Artificial intelligence is extending its tentacles into many areas, from dog training to low-rate loan lending.
Nvidia, which makes AI chips and software, described both approaches in separate blogs on Thursday. First, the dogs—of course!
At Colorado State University, two graduate computer science researchers have described in a paper an AI prototype system to recognize and reward dogs for responding to commands.
The prototype relies on many thousands of images to determine if a dog is sitting, standing or lying down. If a dog responds to a human command with the correct posture, a machine dispenses a treat. Nvidia’s Jetson Nano edge AI platform made the AI classification much simpler and two 24 GB Nvidia RTX 6000 GPUs made the AI training process much faster—overnight on the university’s computing system.
The researchers, Jason Stock and Tom Cavey, used Stanford Dogs data sets with 20,000 positions and image sizes that they preprocessed. Then, they applied features of dogs from ImageNet to enable what’s known as transfer learning. To optimize the process, they used Nvidia’s Jetpack SDK and Nvidia TensorRT libraries.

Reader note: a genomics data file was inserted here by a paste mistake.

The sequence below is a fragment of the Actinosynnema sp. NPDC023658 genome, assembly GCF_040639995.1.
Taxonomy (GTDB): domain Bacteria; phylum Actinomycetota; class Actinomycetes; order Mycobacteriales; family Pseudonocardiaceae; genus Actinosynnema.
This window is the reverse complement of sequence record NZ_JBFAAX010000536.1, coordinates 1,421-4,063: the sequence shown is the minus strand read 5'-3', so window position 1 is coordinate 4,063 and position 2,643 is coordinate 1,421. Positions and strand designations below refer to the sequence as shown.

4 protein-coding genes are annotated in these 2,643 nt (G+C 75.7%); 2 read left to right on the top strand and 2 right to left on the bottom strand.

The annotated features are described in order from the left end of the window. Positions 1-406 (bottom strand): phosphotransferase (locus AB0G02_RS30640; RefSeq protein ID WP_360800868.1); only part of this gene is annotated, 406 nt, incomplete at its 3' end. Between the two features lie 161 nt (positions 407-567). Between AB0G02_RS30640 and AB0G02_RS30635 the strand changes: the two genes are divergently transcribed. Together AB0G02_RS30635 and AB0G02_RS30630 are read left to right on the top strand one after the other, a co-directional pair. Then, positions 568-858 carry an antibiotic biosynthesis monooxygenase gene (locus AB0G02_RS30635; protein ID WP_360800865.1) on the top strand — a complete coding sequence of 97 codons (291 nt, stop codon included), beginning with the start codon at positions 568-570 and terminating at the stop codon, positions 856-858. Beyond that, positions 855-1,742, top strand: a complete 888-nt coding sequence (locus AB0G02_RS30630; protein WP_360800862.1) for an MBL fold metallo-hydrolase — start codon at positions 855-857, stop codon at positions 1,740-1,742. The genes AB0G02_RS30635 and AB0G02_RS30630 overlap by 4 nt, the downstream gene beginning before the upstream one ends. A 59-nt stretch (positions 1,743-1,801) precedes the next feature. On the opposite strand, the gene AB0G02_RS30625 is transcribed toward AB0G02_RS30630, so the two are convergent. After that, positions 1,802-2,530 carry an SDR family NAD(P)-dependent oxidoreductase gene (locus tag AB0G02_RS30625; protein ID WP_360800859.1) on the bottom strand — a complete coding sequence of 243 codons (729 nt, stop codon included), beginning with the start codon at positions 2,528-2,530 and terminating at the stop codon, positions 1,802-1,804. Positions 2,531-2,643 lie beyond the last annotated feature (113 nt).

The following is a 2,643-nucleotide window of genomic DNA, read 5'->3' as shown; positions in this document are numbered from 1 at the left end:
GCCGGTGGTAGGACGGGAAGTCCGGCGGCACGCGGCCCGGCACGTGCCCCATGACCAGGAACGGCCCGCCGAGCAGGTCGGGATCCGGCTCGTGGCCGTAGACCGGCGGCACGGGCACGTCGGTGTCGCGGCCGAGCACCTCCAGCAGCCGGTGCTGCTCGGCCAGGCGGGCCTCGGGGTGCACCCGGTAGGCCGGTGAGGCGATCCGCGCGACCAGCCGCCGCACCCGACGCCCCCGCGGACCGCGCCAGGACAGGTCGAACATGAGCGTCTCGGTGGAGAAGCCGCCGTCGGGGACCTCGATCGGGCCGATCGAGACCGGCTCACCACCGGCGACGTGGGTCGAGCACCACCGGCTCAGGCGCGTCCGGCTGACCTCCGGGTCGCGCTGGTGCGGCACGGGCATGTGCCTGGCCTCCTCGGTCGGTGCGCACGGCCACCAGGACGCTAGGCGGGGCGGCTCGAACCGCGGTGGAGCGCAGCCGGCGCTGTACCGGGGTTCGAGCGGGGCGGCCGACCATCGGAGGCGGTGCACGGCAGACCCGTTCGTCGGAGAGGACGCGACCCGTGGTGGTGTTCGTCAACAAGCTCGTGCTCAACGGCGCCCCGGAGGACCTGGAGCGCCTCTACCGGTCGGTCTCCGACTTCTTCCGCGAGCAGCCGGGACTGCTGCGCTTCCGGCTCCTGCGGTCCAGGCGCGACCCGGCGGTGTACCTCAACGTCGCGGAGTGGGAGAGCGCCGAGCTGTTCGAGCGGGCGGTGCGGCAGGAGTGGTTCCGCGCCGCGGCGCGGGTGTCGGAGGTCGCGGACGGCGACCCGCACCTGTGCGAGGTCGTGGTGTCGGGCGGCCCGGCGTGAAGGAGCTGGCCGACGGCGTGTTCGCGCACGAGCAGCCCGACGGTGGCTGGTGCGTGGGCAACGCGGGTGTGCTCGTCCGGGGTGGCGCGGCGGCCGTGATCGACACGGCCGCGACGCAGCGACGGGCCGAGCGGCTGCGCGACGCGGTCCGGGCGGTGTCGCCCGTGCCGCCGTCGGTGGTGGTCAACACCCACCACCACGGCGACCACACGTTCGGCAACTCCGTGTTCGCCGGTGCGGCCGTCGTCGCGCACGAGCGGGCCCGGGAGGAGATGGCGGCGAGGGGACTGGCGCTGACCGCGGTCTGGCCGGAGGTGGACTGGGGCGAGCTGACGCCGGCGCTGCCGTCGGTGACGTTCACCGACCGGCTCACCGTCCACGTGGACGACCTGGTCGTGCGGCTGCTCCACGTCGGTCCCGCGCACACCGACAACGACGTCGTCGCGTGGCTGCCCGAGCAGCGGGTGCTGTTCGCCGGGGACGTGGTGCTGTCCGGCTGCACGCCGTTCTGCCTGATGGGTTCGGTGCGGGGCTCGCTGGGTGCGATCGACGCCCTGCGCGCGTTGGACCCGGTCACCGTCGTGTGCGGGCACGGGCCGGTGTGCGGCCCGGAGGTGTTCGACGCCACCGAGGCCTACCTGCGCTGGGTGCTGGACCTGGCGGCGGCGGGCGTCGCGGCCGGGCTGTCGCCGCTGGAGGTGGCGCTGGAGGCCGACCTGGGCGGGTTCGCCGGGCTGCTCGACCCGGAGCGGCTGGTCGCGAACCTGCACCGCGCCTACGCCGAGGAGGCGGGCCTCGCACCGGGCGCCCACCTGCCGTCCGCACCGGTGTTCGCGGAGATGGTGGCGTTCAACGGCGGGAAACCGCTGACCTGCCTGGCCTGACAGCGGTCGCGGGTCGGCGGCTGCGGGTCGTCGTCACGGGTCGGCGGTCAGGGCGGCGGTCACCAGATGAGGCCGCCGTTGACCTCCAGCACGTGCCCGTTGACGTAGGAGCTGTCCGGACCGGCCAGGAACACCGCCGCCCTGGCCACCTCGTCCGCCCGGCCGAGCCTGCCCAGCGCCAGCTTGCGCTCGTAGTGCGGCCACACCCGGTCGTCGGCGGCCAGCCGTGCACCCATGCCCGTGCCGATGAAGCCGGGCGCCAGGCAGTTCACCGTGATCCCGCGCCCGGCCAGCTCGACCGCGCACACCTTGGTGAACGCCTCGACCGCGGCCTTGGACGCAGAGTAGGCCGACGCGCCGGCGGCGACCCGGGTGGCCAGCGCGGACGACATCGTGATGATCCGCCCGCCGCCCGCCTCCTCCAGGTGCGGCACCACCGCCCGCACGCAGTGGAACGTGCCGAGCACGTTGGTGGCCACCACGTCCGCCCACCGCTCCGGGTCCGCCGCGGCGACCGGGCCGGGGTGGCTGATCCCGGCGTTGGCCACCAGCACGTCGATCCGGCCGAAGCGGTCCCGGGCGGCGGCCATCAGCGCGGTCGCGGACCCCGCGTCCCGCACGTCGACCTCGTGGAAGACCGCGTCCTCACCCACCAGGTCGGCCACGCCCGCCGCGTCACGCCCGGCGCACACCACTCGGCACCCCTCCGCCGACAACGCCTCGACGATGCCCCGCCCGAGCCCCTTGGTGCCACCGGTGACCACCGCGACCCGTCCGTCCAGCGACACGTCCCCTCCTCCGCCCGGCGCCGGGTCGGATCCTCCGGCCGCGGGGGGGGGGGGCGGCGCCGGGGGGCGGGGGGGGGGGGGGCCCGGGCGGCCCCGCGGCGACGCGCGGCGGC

The test dog was Henry, Cavey’s Aussie Shepherd, considered one of the smartest dog breeds (not that the dog’s intellect should matter much for the AI prototype.) The prototype’s accuracy rate was 92%.
The researchers also relied on model interpretation to provide “explainable AI” for the pet industry, something becoming more common in the financial services industry, according to the Nvidia blog.
Trainers and dog owners could potentially use the AI explanations to help them understand what the model is really learning, Cavey said.
AI for loans at Upstart
Speaking of financial services, Nvidia also blogged about Upstart, a lender relying on AI to help approve more personal loans at lower interest rates than the standard approach used at traditional banks to measure credit risk.
Grant Schneider, data scientist at Upstart, first used AI models on publicly available datasets of lending, then trained a model on Upstart’s own data. “Overnight, our approval rates nearly doubled,” he said in the blog.
The AI models also directly drive the interest rates that Upstart can offer. So far, more than 600,000 borrowers have been approved with the Upstart models for $7.8 billion in personal loans. That’s about 27% more than would have been approved by traditional credit models, at rates 16% below average, based on a study by the U.S. Consumer Financial Protection Bureau.